DENVER (AP) - A Senate committee approved a bill
Monday to allow police and firefighters to keep more
of their disability pay after the wife of a paralyzed
Florence police officer said her husband may have to
go on welfare.
Misty Bethel, wife of Cpl. Toby Bethel, said
officers should not lose workers' compensation
benefits because they collect a pension.
"He put his life on the line for his community. God
forbid we have to go on welfare because he was just
doing his job," she said at a news conference as
Bethel sat in a wheelchair, wiping away tears.
Bethel was paralyzed from the waist down in the
Sept. 28 shooting that left Fremont County deputy
Jason Schwartz dead. Bethel has undergone numerous
surgeries and was hospitalized again Monday for
Sen. Doug Linkhart, sponsor of Senate Bill 173,
said Bethel was making $12 an hour when he was shot
and is now trying to live on half that amount.
Under present law, Bethel is eligible for his
pension but the value of his pension benefit will
offset all or part of the permanent benefit he would
get under workers' compensation.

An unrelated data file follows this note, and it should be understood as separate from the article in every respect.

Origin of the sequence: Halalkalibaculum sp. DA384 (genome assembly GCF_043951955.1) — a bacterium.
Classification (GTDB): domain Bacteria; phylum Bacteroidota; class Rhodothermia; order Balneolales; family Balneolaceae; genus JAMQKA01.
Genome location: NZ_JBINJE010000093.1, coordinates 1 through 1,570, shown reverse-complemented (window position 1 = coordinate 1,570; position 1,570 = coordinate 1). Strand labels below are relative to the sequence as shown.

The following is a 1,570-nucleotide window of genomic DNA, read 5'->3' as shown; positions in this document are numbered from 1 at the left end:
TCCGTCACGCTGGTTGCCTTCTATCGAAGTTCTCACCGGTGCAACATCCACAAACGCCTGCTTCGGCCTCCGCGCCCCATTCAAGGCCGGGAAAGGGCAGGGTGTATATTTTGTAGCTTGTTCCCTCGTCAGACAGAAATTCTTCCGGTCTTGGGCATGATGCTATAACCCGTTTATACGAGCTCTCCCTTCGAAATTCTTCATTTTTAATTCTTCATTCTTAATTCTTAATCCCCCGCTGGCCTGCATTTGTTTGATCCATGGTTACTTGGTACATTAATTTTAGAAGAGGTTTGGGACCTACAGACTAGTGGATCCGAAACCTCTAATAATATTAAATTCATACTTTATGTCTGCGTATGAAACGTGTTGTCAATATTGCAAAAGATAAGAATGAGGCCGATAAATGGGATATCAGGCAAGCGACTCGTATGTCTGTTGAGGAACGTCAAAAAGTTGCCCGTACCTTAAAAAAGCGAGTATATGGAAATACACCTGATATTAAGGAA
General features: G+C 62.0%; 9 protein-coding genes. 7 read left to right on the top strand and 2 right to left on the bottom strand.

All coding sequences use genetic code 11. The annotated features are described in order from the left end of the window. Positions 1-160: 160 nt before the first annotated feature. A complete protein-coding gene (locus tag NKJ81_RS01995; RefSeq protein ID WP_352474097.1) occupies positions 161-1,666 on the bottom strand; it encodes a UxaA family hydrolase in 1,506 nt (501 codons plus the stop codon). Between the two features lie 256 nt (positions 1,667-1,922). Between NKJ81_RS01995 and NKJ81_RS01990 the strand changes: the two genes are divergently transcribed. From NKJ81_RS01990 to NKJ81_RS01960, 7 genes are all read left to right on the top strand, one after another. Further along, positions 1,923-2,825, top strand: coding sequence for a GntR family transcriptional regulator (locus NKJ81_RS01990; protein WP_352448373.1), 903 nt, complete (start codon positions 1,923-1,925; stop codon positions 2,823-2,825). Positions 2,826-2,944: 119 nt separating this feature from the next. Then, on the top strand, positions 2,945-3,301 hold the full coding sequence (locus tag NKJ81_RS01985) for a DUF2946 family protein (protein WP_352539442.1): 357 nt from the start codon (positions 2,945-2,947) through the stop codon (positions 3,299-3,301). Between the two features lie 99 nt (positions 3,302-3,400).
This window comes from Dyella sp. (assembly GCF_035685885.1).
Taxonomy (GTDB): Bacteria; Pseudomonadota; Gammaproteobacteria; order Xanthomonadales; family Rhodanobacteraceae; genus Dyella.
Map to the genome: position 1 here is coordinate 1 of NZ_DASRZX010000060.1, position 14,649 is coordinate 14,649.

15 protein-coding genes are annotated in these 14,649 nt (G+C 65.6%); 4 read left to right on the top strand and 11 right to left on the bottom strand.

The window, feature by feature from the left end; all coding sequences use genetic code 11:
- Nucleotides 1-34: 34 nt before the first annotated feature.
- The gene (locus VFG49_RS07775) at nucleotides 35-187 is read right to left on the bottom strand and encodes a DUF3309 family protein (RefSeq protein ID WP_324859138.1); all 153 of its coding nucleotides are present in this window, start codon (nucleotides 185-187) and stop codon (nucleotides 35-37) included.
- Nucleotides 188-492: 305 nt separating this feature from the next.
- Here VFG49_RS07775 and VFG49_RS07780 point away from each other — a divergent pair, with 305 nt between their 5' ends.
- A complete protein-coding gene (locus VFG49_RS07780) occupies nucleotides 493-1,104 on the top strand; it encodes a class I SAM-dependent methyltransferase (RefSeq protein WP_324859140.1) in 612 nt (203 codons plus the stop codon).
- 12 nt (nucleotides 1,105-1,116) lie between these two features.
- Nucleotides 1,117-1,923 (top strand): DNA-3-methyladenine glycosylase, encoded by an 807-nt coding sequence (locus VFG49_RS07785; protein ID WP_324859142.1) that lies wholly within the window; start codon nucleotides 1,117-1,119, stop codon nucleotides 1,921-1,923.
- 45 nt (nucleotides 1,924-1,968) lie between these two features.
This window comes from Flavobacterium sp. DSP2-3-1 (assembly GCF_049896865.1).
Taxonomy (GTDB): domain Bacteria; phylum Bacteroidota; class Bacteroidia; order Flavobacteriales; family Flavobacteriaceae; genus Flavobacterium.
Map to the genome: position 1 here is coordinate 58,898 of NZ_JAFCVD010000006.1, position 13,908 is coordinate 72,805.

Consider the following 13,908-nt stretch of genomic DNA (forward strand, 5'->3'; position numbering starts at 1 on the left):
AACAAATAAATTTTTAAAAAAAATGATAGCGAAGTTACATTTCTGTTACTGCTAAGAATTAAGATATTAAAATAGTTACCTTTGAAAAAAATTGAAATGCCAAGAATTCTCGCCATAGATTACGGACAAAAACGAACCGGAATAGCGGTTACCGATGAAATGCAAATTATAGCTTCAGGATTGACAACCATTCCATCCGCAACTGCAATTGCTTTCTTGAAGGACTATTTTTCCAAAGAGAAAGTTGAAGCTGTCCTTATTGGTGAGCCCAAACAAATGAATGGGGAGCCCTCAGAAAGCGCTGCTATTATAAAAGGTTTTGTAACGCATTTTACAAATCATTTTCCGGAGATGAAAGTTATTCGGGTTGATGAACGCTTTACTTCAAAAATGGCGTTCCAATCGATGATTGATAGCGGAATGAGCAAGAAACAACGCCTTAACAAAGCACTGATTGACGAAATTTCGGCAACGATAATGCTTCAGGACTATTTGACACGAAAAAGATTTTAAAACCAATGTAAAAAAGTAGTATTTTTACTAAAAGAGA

The bill would allow police and firefighters to
receive their one-time disability payment as well as
they pensions they earned. It was written to go into
effect after Bethel applies for benefits under a
pension or disability plan so he can be covered.
"We need to recognize that we are asking police and
firefighters to deal with the increased risks of their
duty to protect and to further recognize that it makes
no sense to demand from them a refund of their
physical impairment benefit," Linkhart said.
Marshall Fogel, Bethel's attorney and a former
prosecutor, said too many officers and firefighters
suffer financially when they are injured on the
"We go to these ceremonies where they receive
medals and plaques and care and love, but what we
don't see is what these people go through, men and
women, after all the fanfare is over with. They can't
make it," Fogel said.